José Andrés: We saw one restaurant that was open and serving roast chicken, so we stopped. It was a big line. But this was great because, there were not a lot of places that were open. And this happened a few weeks later, in Morovís. And there many things happened. We saw the line for the roast chicken, could smell the smell, and we could see that things were slowly coming back. To have been able to receive a shipment of chicken, even with no cell [towers]—things were happening. We heard a group of teachers that were eating in that restaurant, they were saying that they were cooking from their [school’s] kitchen, serving some local people. That for me was very important because early in the days [on the island], we did a video with the secretary of education … saying, “If you’re in a kitchen and you’re listening to this message—cook! Open your kitchen and cook and feed anybody you can nearby.” … Sometimes because they saw that, and sometimes because somebody was already taking the initiative because they couldn’t wait at home. And that was very good news.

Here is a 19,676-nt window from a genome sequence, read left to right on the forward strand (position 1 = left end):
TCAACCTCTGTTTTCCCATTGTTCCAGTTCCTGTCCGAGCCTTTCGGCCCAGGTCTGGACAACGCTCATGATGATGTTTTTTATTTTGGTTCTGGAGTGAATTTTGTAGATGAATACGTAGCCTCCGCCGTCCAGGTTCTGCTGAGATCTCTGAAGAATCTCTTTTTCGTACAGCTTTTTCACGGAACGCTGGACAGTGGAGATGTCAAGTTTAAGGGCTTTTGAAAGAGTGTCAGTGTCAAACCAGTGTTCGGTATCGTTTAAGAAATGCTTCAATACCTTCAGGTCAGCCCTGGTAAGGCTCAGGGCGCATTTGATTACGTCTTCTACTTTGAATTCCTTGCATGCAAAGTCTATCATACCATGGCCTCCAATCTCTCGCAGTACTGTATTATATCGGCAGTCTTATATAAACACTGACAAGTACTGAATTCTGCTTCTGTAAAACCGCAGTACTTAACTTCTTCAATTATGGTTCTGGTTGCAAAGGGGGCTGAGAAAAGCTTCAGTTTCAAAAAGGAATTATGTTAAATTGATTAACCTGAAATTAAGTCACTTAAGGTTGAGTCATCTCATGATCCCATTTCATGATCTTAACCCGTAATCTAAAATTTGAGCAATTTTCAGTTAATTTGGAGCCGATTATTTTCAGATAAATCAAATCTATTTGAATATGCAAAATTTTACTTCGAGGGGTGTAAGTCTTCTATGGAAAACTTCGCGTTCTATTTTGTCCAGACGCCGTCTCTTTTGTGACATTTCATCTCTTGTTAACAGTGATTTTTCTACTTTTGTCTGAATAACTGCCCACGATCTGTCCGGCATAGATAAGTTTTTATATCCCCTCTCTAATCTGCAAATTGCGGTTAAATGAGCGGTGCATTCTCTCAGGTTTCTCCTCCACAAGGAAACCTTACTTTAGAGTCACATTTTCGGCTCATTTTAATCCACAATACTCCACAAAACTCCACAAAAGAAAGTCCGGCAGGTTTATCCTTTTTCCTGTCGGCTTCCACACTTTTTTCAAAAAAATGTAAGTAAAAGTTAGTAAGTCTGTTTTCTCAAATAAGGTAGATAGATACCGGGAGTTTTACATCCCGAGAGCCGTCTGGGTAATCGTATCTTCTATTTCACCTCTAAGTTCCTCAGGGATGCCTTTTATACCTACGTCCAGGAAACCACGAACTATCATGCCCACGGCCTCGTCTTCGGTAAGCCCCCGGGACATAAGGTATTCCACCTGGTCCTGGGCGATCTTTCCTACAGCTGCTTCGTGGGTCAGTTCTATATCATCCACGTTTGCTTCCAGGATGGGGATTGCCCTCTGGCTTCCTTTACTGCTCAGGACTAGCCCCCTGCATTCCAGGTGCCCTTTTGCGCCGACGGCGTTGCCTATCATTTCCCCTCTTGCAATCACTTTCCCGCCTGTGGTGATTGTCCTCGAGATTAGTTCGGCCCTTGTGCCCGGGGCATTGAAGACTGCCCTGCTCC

On the importance of intelligence gathering as part of a massive feeding operation:
Richard Wolffe: [Andrés] would say at the time, 'the food is not just food, right?' [Distributing] it is a way to get intelligence about what’s going on. So rather than staying locked in the bunker of the convention center [in San Juan] where all the government workers were, you have to get out. And so, this guy, because of who he is, we’d stop in, say, the simplest dive bars, and just talk to people. Or he’d see a restaurant and be like, “Oh, how’s it going? What have you got?”
Andrés: You know, learning on the road.
Wolffe: Where are people hungry? You know, the women at the chicken place where it turned out they were cooking in schools—no one at central command knew if that area was being served. So you have to get out there, you have to talk to people. And also, it spoke to this idea that we weren’t there permanently, right? … The point was to wind it down quickly.
On what they learned in Puerto Rico that helped them better prepare to serve in North Carolina during Hurricane Florence: